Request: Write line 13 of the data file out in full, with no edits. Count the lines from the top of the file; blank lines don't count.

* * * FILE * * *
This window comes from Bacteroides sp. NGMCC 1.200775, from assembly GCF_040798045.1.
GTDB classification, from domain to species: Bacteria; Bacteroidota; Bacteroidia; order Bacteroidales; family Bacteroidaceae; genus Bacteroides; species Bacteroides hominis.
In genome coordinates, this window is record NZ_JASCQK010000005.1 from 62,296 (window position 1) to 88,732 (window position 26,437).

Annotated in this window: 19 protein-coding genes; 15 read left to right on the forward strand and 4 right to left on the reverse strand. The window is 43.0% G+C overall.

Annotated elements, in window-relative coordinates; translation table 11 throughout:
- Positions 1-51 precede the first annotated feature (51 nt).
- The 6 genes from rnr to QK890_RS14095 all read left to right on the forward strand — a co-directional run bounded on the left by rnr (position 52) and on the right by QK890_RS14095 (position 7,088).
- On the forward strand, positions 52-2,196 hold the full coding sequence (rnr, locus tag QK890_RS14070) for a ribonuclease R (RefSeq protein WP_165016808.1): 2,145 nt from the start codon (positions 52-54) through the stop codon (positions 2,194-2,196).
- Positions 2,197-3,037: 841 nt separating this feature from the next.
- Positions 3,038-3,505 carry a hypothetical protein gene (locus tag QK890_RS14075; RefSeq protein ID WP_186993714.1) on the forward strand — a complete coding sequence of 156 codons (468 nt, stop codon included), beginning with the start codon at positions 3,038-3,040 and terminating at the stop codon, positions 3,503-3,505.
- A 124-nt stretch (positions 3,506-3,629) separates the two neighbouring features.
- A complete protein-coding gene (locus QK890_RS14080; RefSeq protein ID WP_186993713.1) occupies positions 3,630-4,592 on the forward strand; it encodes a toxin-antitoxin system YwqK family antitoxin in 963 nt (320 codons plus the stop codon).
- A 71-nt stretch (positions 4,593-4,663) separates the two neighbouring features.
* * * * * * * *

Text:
- A 71-nt stretch (positions 4,593-4,663) separates the two neighbouring features.